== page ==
Throughout my lifetime one or more the Kennedy brothers have held a high office and exercised significant political influence in our nation. With the death of Senator Ted Kennedy, an era comes to an end. Jack was the first Catholic to be elected president. Bobby became the clearest voice among top politicians for peace and social justi ce. Ted achieved the largest number of actual legislative accomplishments. That folk song, "Where are they ... John, Bobby and Martin" still brings tears to my eyes and causes my gut to clinch. If it were not for the Kennedy brothers and Dr. Martin Luther King, half our nation would still be without basic civil rights. That happened in my life time; I saw it with my own eyes and heard it with my own ears!
The Kennedy's stood for something that is rare and almost dead in America today. They stood up for the weak, the poor, those unable to have a significant voice in how the money and power in this country is distributed. They were sons of one of the richest families in America. They need not have gone to the trouble. They could have lived comfortable lives or made billions on Wall Street or done anything they wanted to do. But they remembered their Irish immigrant grandparents who lived in an America where the Irish were not really "White." Where the Irish were discriminated against, kept in poverty and out of the circles of power. Catholics were feared by a majority Protestant America. Cities were feared by an America centered in small towns and rural farms.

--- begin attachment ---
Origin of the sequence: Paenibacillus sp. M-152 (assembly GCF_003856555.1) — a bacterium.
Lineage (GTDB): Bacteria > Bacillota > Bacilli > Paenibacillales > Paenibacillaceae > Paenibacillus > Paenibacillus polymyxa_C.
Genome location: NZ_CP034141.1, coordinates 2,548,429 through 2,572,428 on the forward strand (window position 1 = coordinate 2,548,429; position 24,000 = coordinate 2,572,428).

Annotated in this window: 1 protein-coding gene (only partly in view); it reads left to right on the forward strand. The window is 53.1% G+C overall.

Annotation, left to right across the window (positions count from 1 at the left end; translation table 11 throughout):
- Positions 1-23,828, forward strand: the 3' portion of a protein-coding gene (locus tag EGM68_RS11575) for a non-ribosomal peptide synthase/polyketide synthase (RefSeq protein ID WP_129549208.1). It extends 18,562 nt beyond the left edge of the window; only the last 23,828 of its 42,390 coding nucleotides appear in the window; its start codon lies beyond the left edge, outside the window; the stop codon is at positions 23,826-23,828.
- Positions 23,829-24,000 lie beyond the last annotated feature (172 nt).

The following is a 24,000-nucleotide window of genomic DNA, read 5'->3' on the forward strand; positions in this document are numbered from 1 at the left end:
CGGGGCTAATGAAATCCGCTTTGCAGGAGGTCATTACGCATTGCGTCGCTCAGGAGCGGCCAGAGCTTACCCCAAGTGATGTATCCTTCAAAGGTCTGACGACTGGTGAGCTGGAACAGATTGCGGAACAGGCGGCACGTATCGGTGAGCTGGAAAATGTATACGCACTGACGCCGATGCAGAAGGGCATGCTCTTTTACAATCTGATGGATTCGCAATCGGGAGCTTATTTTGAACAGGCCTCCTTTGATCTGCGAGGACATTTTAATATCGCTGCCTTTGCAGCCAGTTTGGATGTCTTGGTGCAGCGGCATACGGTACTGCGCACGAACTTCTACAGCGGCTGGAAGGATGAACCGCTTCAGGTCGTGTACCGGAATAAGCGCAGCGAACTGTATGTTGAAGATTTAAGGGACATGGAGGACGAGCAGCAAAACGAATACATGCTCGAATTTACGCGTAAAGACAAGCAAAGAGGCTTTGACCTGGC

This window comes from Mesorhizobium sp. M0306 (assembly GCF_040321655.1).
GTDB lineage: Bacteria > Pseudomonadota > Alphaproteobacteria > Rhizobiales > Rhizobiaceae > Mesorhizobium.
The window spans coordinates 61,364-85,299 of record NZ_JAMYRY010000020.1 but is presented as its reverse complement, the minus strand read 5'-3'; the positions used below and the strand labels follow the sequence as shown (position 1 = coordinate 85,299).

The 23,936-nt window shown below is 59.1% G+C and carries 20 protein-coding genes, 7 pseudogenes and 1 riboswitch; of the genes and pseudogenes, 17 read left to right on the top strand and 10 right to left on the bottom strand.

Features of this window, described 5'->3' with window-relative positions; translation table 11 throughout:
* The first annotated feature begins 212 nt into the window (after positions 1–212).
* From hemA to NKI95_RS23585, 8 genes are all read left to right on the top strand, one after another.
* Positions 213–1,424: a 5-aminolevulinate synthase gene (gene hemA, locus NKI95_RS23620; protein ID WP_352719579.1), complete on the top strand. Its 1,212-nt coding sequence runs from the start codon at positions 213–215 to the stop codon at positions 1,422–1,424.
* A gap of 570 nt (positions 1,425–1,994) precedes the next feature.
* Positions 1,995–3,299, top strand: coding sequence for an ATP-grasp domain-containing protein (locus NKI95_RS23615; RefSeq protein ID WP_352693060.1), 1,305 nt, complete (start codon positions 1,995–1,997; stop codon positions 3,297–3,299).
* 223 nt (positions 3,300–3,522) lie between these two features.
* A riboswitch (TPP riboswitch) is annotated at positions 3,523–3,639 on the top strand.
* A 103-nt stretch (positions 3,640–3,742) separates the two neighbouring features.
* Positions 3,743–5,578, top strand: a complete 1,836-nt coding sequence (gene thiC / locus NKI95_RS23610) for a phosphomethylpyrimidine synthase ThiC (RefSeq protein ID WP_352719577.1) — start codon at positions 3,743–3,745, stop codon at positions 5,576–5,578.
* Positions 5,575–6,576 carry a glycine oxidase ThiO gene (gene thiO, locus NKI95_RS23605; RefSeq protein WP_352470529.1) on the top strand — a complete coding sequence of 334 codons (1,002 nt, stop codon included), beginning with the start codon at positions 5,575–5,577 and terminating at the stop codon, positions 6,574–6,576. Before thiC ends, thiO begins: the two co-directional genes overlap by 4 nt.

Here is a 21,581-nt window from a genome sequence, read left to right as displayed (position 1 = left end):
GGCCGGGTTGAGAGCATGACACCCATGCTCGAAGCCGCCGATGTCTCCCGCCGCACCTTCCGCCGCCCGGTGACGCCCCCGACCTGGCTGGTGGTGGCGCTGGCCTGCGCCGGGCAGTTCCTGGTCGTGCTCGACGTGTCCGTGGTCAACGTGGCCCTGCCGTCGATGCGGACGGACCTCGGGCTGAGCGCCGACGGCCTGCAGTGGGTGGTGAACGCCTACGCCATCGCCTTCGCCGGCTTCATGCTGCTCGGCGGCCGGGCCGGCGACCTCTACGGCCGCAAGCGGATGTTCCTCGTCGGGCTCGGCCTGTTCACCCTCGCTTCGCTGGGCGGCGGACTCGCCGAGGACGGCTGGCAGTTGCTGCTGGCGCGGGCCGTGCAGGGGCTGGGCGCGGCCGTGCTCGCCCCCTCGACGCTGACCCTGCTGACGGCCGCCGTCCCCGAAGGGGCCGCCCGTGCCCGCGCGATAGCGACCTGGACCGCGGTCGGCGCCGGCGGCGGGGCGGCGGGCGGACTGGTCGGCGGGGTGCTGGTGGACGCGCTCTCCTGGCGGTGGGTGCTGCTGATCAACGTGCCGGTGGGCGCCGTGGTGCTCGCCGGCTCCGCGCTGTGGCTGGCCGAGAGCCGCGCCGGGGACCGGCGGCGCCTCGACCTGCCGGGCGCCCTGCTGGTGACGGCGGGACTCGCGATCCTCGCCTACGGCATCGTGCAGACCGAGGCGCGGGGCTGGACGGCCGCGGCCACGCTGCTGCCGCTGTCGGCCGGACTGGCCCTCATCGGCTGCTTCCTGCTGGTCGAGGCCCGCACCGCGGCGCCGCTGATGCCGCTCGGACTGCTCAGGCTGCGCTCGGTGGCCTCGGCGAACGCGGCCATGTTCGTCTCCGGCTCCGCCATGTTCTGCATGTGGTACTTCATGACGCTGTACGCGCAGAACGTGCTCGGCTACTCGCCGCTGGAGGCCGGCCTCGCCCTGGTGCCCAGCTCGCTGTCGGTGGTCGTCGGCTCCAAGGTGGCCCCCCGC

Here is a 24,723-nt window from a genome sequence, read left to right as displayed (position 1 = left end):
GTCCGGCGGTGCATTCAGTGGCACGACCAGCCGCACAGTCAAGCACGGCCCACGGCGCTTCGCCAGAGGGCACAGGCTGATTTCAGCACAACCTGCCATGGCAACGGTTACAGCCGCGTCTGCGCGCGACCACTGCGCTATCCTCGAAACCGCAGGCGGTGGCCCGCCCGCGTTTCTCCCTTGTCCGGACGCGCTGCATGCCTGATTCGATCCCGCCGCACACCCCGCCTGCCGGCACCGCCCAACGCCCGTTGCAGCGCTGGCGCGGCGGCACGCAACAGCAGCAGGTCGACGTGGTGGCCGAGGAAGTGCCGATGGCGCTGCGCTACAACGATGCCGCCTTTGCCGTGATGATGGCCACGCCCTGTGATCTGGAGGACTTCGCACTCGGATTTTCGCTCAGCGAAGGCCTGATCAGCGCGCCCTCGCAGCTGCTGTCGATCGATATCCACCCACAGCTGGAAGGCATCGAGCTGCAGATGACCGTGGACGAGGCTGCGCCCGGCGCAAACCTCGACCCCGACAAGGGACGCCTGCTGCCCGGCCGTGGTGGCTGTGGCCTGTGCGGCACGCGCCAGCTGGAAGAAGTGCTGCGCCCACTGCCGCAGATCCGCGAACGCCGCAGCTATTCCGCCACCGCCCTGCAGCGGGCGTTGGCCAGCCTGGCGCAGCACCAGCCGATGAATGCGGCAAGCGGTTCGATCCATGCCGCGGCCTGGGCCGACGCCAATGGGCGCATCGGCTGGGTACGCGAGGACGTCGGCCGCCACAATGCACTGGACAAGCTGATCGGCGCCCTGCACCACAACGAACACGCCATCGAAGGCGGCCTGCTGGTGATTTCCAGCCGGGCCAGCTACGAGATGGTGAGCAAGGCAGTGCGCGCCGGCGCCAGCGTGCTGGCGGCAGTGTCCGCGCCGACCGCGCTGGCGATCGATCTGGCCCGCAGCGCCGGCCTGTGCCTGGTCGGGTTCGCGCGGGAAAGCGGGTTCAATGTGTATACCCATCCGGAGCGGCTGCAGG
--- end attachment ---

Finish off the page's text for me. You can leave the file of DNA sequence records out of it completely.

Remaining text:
More than the Clinton or Bush regimes, the Kennedys became an American dynasty for a simple reason; They gave their lives for their nation. An older brother (Joe Jr.) gave his life in combat in World War II. Jack and Bobby gave their lives to assassins. Ted gave his life, to the last drop, to serving the poor, the ethnic minorities, the forgotten and pushed-aside in America. Jack is famous for that almost-forgotten sentiment, "Ask not what your country can do for you; ask what you can do for your country." Some have tried to tie this to "personal responsibility," that sneaky little notion that allows the rest of us to wash our hands of the suffering of the least able among us. They forget that for the Kennedys this principle was tied to a Biblical notion, "To whom much is given, much is demanded."
The Kennedys believed and lived the simple notion that those with the greatest wealth, education and status should do more and give more to help the least-favored, the poorest, the most oppressed in our country and the world. You can bring up all their weaknesses; their drinking, their unsavory pals, Ted's involvement with the death of a young woman, Jack's womanizing and slowness to support the civil rights movement, and Bobby's political calculation as to when to come out against the Vietnam war. They were not perfect. They were flawed human beings. None of that takes away from their commitment to live their lives for "the least of these" as our Lord Jesus Christ asks for all believers. There are a great many who have never done anything as bad as the Kennedy brothers who have also never lived this fundamental commitment. Read Matthew 25:31-46 and you will see how God views the bottom line on this comparison.
It is my prayer that the next generation of Americans, the young adults who don't fully grasp why this is such an important moment to some of us old people, will rediscover the Kennedy ethic: Live life to the fullest and live it largely for those who have less than you do.